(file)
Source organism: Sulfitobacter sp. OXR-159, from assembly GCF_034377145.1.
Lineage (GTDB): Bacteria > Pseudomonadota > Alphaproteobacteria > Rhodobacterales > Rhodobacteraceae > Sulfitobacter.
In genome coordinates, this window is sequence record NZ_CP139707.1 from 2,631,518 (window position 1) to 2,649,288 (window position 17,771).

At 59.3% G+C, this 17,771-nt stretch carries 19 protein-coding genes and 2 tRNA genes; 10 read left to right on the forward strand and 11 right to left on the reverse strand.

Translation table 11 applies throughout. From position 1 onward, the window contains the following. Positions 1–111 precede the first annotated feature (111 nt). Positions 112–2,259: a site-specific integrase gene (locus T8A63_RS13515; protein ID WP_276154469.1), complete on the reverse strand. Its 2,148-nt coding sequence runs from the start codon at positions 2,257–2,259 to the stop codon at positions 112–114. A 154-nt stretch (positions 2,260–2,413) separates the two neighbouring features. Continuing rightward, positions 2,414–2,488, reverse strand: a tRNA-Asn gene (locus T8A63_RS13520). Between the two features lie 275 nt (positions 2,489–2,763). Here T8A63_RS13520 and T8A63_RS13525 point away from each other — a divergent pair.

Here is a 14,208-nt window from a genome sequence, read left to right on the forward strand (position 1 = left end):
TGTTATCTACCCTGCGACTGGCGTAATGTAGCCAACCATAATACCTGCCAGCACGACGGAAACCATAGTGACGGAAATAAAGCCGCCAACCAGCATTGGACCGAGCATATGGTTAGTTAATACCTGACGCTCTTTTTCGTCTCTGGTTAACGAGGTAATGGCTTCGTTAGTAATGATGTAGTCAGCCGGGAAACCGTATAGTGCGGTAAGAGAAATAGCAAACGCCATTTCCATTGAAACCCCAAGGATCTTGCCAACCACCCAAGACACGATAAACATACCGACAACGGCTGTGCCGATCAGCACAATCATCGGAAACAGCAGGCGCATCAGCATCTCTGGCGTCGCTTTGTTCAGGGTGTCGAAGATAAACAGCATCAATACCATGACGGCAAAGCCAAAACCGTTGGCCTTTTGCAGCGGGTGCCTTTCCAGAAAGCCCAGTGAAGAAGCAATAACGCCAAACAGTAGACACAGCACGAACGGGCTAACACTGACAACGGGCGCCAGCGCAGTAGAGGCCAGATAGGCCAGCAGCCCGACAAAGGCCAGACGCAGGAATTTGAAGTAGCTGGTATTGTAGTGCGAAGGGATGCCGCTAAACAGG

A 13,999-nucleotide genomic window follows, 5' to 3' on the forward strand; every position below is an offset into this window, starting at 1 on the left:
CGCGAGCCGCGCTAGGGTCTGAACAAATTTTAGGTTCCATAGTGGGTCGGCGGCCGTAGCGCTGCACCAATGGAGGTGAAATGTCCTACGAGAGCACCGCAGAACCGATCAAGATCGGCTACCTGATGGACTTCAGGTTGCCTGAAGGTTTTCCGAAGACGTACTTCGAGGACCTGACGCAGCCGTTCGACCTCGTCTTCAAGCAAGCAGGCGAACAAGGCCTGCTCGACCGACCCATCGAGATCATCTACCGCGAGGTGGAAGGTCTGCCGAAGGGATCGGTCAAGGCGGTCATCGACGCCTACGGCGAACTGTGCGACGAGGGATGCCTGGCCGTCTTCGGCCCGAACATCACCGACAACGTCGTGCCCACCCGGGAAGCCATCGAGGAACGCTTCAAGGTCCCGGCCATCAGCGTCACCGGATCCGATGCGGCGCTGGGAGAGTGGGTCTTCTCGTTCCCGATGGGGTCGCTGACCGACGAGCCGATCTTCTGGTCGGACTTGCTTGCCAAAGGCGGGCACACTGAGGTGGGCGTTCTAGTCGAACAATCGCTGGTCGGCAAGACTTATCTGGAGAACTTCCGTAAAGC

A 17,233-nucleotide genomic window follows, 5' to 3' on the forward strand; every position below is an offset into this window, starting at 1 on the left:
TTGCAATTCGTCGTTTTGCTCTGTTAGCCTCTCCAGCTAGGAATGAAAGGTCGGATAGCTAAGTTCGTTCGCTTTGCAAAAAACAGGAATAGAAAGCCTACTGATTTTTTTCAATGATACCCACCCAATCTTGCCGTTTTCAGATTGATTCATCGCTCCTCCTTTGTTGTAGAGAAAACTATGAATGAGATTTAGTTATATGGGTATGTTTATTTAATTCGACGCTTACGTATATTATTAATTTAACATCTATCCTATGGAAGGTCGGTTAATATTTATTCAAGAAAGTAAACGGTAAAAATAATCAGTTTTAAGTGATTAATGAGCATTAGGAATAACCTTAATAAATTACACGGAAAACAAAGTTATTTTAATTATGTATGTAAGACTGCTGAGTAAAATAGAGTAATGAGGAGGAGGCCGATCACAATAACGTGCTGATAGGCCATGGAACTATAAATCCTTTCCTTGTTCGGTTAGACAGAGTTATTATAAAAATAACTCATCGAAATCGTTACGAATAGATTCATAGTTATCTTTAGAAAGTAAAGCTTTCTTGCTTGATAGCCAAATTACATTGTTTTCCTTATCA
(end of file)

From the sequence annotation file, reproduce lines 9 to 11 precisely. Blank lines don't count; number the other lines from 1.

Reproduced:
CGCGAGCCGCGCTAGGGTCTGAACAAATTTTAGGTTCCATAGTGGGTCGGCGGCCGTAGCGCTGCACCAATGGAGGTGAAATGTCCTACGAGAGCACCGCAGAACCGATCAAGATCGGCTACCTGATGGACTTCAGGTTGCCTGAAGGTTTTCCGAAGACGTACTTCGAGGACCTGACGCAGCCGTTCGACCTCGTCTTCAAGCAAGCAGGCGAACAAGGCCTGCTCGACCGACCCATCGAGATCATCTACCGCGAGGTGGAAGGTCTGCCGAAGGGATCGGTCAAGGCGGTCATCGACGCCTACGGCGAACTGTGCGACGAGGGATGCCTGGCCGTCTTCGGCCCGAACATCACCGACAACGTCGTGCCCACCCGGGAAGCCATCGAGGAACGCTTCAAGGTCCCGGCCATCAGCGTCACCGGATCCGATGCGGCGCTGGGAGAGTGGGTCTTCTCGTTCCCGATGGGGTCGCTGACCGACGAGCCGATCTTCTGGTCGGACTTGCTTGCCAAAGGCGGGCACACTGAGGTGGGCGTTCTAGTCGAACAATCGCTGGTCGGCAAGACTTATCTGGAGAACTTCCGTAAAGC

A 17,233-nucleotide genomic window follows, 5' to 3' on the forward strand; every position below is an offset into this window, starting at 1 on the left:
TTGCAATTCGTCGTTTTGCTCTGTTAGCCTCTCCAGCTAGGAATGAAAGGTCGGATAGCTAAGTTCGTTCGCTTTGCAAAAAACAGGAATAGAAAGCCTACTGATTTTTTTCAATGATACCCACCCAATCTTGCCGTTTTCAGATTGATTCATCGCTCCTCCTTTGTTGTAGAGAAAACTATGAATGAGATTTAGTTATATGGGTATGTTTATTTAATTCGACGCTTACGTATATTATTAATTTAACATCTATCCTATGGAAGGTCGGTTAATATTTATTCAAGAAAGTAAACGGTAAAAATAATCAGTTTTAAGTGATTAATGAGCATTAGGAATAACCTTAATAAATTACACGGAAAACAAAGTTATTTTAATTATGTATGTAAGACTGCTGAGTAAAATAGAGTAATGAGGAGGAGGCCGATCACAATAACGTGCTGATAGGCCATGGAACTATAAATCCTTTCCTTGTTCGGTTAGACAGAGTTATTATAAAAATAACTCATCGAAATCGTTACGAATAGATTCATAGTTATCTTTAGAAAGTAAAGCTTTCTTGCTTGATAGCCAAATTACATTGTTTTCCTTATCA